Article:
It’s hard to tell if the whole joke-band trend is going strong or getting tired. Blink-182 put down their tube-socks for good, Panic! at the Disco still haven’t gestated out of the niche ghetto, and Green Day are sitting back on their elder-statesman throne until the next campaign cycle. Fall Out Boy may not be the absolute last holdout of a dippy genre, but they certainly think they are, and their fourth release, “Infinity on High,” is a heartfelt yet desperate album that precariously straddles the line between artistic peak and bombastic burn-out.

What does it say about a disc when its best song has 17 words in the title, contractions and all? “I’m Like a Lawyer With the Way I’m Always Trying to Get You Off (Me & You)” truncates its relatively atonal verses en route to the tart-sweet chorus. Here, front man Patrick Stump shakes off the faux-funk style that grates throughout the rest of the album, especially on lead single “This Ain’t a Scene, It’s an Arms Race” (which had Adam Levine fans everywhere wondering how Maroon 5 did such a good F.O.B. impression). It may all be part of their great cosmic fuck-you to the establishment, but what kind of world do we live in if the lead singer of an emo-punk band doesn’t sound white (read: sexually frustrated)?

2005’s “Sugar, We’re Goin’ Down” was a breakout smash that toyed with the audience less than your standard joke-band hit, no matter how much we would’ve bent over and taken whatever hormone-induced contretemps songwriter Pete Wentz wanted to kvetch about. Thankfully, the lyrics were creative but controlled, something approximating poetry in this “Jackass”-dominated fart-meets-art genre. Everything would’ve been peachy if Wentz just wrote another 12 “Sugar”s for “Infinity on High,” but he ends up borrowing from everyone — Panic! on “Thnks fr th Mmrs,” Green Day on “Bang the Doldrums,” Jeff Buckley on “Hum Hallelujah” — except himself.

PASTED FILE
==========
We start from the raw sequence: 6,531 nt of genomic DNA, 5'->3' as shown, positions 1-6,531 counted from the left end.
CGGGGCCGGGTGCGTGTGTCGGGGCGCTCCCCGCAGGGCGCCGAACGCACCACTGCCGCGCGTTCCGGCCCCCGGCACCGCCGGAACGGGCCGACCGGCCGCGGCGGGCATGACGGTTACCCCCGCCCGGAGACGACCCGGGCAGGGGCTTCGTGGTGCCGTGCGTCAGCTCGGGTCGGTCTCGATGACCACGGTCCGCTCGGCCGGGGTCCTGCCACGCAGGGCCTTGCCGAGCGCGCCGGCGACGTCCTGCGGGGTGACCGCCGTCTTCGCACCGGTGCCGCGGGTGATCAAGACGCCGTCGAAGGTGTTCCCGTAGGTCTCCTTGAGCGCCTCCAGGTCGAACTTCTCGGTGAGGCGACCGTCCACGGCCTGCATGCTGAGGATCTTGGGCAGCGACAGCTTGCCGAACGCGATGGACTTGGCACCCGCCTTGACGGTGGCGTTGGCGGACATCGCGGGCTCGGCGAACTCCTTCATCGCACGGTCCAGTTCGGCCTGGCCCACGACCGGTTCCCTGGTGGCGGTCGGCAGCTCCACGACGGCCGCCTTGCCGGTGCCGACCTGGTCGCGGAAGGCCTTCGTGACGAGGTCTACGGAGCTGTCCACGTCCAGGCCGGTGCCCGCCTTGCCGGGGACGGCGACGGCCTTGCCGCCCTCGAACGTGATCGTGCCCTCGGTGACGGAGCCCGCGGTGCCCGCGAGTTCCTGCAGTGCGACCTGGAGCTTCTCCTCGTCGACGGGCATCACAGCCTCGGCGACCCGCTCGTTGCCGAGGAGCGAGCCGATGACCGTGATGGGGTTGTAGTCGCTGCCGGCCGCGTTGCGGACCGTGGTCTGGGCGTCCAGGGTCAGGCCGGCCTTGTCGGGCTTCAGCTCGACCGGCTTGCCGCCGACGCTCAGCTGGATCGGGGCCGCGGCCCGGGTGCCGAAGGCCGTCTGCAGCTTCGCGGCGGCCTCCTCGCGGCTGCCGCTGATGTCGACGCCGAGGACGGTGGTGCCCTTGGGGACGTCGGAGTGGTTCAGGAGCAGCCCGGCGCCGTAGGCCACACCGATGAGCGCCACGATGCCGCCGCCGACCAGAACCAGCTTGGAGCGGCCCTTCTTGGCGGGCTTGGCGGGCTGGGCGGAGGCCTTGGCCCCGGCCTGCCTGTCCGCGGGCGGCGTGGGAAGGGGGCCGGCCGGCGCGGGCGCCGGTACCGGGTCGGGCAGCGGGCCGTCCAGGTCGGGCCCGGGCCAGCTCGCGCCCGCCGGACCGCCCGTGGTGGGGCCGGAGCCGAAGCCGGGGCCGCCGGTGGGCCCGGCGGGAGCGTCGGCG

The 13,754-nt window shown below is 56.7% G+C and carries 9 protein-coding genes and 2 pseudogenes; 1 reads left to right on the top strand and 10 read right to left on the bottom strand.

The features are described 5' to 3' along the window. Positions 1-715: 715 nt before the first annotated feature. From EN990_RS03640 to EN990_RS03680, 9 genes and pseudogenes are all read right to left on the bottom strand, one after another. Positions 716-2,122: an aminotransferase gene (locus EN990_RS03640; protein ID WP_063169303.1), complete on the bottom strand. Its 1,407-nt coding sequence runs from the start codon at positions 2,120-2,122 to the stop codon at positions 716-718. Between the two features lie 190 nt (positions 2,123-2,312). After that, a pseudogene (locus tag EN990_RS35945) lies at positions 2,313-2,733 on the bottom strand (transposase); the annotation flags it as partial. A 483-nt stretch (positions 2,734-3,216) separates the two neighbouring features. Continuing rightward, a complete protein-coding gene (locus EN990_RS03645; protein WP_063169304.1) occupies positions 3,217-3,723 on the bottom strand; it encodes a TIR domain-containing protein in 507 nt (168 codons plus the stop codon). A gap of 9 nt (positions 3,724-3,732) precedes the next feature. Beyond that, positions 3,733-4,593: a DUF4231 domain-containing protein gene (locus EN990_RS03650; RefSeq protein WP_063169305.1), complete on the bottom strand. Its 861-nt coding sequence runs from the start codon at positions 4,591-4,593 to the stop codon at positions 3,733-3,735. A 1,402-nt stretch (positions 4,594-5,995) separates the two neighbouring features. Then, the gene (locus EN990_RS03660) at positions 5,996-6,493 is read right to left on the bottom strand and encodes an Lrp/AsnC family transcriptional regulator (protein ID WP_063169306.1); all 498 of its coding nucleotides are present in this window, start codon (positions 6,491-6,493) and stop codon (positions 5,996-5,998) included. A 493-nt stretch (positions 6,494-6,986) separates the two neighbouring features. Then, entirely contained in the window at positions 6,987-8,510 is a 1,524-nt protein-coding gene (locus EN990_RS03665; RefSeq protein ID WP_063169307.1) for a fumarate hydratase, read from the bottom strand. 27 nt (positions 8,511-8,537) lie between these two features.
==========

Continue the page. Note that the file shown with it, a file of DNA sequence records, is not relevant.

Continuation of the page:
When he doesn’t borrow, he blusters, as on opening trio “Thriller,” “The Take Over, the Breaks Over,” and “This Ain’t a Scene,” where walking clichés like “The lies I weave are oh so intricate” trade lung-time with such head-scratchers as “At night we’re painting your trash gold while you sleep / Crashing not like hips or cars / No, more like parties.” We all knew F.O.B. songs were little more than Wentz’s charmingly oddball ego-dumps, but this is ridiculous.

To wit: “I’m a Lawyer,” a classic Wentzian composition that only took mega-star producer Babyface to make it sound like a great F.O.B. song. “Last year’s wishes are this year’s apologies,” Stump sings before launching into a deliciously catchy cycle of “Me and you / Sitting in a honeymoon / If I woke up next to you / If I woke up next to you.” Though it won’t lift Wentz’s romantic aspirations to drinking-age-level quite yet, “I’m a Lawyer” is pretty much the only song that validates his four-figure therapist bill.

But when Wentz pretends to fret about things greater than his rollercoaster libido or online nude-photo leak, he comes off as either treacly, limp or downright disingenuous, as on the quasi-religious piano ballad “Golden.” “And I saw God cry / In the reflection of my enemies / And all the lovers / With no time for me,” Stump sings, channeling his inner Billy Joe Armstrong on a song that resembles “Time of Your Life” about as much as Richard Cheese doing Celine Dion.

Used to be that Fall Out Boy just wanted to make people laugh, in that sad, overcooked, dog-walking-on-its-hind-legs kind of way. But as Wentz gropes in the dark for three-syllable words that rhyme with “sucker,” as Stump pimps out his once-endearing voice to the screeching soul-man style he should be eschewing, as the rest of the band play rhythm gymnastics on overproduced rock sludge, the askew humor that once extended beyond song titles gets shellacked in exchange for capital-m Music. Seriously, boys, that ain’t your scene.